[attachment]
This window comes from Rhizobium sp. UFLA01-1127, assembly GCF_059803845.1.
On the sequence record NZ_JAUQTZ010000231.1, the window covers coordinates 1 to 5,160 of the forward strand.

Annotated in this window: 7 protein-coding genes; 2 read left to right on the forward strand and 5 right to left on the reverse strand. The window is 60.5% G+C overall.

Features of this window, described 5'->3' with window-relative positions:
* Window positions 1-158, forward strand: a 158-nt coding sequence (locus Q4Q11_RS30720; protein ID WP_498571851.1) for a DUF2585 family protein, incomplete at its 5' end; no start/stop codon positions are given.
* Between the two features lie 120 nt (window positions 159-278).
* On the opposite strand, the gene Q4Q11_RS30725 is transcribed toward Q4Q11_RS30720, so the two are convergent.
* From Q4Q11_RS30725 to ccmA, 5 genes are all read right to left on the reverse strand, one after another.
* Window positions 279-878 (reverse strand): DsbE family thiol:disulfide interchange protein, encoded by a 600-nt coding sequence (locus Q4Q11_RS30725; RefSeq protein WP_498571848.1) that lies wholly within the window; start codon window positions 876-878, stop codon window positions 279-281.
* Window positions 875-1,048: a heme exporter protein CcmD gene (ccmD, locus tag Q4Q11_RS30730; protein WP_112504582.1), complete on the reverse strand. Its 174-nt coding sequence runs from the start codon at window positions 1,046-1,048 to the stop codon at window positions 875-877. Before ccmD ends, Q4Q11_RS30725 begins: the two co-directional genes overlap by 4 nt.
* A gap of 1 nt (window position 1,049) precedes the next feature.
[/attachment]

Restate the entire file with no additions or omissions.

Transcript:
This window comes from Rhizobium sp. UFLA01-1127, assembly GCF_059803845.1.
On the sequence record NZ_JAUQTZ010000231.1, the window covers coordinates 1 to 5,160 of the forward strand.

Annotated in this window: 7 protein-coding genes; 2 read left to right on the forward strand and 5 right to left on the reverse strand. The window is 60.5% G+C overall.

Features of this window, described 5'->3' with window-relative positions:
* Window positions 1-158, forward strand: a 158-nt coding sequence (locus Q4Q11_RS30720; protein ID WP_498571851.1) for a DUF2585 family protein, incomplete at its 5' end; no start/stop codon positions are given.
* Between the two features lie 120 nt (window positions 159-278).
* On the opposite strand, the gene Q4Q11_RS30725 is transcribed toward Q4Q11_RS30720, so the two are convergent.
* From Q4Q11_RS30725 to ccmA, 5 genes are all read right to left on the reverse strand, one after another.
* Window positions 279-878 (reverse strand): DsbE family thiol:disulfide interchange protein, encoded by a 600-nt coding sequence (locus Q4Q11_RS30725; RefSeq protein WP_498571848.1) that lies wholly within the window; start codon window positions 876-878, stop codon window positions 279-281.
* Window positions 875-1,048: a heme exporter protein CcmD gene (ccmD, locus tag Q4Q11_RS30730; protein WP_112504582.1), complete on the reverse strand. Its 174-nt coding sequence runs from the start codon at window positions 1,046-1,048 to the stop codon at window positions 875-877. Before ccmD ends, Q4Q11_RS30725 begins: the two co-directional genes overlap by 4 nt.
* A gap of 1 nt (window position 1,049) precedes the next feature.